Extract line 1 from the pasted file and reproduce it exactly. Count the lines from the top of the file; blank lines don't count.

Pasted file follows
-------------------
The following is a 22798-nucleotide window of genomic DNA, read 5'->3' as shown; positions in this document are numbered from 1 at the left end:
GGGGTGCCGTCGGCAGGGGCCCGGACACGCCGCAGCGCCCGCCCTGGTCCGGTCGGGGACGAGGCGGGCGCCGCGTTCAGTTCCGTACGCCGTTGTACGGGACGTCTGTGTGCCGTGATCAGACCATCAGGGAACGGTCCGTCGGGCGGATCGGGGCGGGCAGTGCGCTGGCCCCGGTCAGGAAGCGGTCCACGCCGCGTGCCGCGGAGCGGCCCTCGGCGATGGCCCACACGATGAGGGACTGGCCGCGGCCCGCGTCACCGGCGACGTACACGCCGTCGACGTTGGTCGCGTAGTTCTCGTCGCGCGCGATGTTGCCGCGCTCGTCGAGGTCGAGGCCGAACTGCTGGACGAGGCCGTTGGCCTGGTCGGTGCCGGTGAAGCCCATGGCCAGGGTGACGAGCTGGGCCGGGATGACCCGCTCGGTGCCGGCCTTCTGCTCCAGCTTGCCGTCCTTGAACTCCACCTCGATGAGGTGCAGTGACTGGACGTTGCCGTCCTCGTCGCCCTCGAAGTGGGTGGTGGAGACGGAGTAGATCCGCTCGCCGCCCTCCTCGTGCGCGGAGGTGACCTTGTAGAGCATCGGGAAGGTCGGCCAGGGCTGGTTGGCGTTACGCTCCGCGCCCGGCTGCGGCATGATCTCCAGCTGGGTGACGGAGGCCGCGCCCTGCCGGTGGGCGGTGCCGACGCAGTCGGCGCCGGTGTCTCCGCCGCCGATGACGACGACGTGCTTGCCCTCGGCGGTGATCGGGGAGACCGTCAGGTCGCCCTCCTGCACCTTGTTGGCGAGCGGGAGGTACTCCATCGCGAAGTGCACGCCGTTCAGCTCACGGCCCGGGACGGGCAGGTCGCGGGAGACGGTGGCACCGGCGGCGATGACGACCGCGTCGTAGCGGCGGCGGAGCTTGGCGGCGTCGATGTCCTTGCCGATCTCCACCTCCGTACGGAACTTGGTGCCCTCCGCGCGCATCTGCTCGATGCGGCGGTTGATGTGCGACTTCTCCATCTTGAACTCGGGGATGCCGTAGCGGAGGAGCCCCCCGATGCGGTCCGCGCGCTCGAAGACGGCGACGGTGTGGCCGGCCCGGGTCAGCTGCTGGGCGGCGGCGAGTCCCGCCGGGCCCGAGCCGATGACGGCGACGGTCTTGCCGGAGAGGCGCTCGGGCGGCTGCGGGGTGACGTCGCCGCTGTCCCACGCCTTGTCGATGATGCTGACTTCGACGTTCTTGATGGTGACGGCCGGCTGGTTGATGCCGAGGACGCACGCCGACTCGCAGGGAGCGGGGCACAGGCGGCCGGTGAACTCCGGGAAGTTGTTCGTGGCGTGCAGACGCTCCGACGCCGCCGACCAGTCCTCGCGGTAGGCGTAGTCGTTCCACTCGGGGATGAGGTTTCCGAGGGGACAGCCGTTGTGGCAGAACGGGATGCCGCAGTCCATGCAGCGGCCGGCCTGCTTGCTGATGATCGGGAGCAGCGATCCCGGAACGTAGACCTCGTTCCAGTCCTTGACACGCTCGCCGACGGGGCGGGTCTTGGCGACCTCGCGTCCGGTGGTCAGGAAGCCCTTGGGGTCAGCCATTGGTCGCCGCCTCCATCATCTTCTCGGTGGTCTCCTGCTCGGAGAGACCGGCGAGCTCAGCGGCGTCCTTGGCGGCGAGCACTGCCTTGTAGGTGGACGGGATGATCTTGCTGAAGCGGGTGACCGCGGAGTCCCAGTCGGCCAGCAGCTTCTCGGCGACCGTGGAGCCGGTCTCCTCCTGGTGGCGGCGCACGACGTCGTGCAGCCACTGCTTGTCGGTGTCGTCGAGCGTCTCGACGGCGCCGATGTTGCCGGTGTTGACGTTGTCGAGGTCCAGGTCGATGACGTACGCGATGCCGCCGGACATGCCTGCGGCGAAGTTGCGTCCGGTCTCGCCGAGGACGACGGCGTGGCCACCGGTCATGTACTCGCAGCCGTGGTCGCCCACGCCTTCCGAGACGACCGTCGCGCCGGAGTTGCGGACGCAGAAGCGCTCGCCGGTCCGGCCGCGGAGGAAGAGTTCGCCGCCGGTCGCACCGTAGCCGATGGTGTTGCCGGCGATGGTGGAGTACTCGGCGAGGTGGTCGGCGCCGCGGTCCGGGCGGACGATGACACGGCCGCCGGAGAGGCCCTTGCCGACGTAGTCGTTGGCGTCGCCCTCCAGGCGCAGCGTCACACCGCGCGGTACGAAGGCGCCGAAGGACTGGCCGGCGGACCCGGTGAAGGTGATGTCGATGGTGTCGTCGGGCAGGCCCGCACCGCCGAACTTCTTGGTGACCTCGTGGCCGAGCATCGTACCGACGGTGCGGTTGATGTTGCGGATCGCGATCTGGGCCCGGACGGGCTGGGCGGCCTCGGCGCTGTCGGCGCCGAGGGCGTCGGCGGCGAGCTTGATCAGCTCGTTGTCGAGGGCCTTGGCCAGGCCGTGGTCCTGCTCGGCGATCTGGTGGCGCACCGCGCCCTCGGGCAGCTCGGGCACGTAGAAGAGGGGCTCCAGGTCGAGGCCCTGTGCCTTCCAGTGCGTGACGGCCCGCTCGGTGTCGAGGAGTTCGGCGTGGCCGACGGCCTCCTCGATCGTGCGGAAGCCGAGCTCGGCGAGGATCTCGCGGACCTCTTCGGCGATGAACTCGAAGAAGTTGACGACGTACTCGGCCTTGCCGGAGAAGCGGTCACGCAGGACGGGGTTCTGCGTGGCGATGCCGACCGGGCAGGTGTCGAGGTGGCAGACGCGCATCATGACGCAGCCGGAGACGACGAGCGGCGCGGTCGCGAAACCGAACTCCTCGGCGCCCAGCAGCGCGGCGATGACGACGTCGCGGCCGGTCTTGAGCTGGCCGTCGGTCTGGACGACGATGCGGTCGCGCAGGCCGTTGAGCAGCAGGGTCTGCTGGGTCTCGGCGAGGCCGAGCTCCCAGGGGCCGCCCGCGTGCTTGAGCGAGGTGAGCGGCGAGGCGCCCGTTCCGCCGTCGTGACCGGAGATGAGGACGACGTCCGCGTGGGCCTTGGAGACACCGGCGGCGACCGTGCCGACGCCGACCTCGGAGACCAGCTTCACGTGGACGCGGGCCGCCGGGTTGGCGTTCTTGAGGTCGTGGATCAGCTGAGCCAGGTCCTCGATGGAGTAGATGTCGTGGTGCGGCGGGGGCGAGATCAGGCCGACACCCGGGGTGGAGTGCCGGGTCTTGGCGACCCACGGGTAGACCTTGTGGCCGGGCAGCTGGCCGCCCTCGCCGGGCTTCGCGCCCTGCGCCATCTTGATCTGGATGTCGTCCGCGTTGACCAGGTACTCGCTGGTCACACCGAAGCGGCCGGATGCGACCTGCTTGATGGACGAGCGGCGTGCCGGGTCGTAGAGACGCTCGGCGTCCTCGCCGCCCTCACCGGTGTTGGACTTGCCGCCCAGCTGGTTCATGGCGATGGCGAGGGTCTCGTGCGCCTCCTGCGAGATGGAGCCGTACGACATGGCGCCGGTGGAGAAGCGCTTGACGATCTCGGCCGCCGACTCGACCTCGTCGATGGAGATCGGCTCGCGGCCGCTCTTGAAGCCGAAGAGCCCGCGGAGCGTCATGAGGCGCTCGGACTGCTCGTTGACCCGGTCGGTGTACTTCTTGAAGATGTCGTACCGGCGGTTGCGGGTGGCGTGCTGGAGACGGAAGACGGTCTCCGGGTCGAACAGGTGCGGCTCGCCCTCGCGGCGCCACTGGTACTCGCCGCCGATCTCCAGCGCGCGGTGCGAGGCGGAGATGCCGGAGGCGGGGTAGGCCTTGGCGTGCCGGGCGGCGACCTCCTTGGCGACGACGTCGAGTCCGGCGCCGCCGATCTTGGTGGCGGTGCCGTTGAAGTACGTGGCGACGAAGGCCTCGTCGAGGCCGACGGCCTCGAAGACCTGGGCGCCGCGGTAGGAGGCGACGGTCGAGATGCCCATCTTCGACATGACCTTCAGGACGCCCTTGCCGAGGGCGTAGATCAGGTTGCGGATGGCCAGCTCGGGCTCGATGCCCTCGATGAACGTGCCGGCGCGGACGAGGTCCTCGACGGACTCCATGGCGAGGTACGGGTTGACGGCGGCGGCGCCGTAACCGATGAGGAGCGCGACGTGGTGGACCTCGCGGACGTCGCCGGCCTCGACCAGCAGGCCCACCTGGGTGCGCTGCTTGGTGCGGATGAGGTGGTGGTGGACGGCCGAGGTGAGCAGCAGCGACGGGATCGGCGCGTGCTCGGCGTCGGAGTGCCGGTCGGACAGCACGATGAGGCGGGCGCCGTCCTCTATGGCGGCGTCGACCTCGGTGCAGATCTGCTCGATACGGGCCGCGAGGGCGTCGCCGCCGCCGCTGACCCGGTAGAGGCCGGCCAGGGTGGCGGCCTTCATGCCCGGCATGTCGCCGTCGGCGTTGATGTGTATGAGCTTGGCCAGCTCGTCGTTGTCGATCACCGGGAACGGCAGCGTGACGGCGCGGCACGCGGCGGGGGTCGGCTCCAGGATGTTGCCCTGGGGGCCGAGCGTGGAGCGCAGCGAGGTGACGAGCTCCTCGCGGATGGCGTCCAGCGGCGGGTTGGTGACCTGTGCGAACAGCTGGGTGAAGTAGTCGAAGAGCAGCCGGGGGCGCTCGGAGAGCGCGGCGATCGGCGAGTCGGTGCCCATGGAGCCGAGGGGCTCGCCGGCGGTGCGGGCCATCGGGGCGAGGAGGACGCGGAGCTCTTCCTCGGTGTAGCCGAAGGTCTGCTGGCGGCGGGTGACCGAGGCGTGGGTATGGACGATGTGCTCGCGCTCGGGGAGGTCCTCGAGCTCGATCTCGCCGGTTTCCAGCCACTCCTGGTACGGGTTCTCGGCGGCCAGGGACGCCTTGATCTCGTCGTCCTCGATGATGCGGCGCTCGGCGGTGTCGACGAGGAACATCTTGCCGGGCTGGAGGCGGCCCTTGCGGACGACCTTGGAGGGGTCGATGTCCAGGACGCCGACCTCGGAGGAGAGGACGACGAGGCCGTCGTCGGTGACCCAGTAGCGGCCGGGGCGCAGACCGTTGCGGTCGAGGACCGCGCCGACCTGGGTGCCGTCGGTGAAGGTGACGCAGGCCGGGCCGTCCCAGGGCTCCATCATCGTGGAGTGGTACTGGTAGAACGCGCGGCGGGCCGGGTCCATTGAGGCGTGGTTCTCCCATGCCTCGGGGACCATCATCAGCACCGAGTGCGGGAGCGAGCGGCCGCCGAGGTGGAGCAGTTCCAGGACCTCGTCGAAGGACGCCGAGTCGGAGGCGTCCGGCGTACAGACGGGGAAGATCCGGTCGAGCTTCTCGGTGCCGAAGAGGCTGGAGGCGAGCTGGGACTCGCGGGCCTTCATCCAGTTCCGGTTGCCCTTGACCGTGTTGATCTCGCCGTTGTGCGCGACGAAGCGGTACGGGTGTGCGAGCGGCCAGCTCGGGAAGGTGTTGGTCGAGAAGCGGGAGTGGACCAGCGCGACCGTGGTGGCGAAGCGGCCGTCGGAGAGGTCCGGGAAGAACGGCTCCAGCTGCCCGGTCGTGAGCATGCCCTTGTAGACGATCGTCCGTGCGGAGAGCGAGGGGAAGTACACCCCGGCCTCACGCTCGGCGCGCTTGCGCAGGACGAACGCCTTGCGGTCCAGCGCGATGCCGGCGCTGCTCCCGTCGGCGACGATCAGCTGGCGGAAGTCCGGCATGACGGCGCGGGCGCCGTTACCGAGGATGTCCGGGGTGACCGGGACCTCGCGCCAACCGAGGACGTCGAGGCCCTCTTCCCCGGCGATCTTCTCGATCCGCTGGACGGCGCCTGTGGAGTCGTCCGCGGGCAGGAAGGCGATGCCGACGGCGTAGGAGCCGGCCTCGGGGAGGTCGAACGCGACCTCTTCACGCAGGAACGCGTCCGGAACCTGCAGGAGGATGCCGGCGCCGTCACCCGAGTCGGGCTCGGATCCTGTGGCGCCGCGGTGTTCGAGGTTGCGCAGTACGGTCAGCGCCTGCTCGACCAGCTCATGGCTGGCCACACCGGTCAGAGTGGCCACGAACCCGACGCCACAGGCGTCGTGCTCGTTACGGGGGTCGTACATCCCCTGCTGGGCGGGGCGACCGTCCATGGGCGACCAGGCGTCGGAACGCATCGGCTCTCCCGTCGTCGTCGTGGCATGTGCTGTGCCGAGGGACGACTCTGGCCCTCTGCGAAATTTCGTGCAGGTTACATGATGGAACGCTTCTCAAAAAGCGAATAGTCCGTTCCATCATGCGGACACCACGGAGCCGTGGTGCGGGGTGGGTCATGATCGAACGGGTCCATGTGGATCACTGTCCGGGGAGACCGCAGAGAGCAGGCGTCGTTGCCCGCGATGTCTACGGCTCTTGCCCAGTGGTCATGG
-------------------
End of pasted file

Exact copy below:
The following is a 22798-nucleotide window of genomic DNA, read 5'->3' as shown; positions in this document are numbered from 1 at the left end: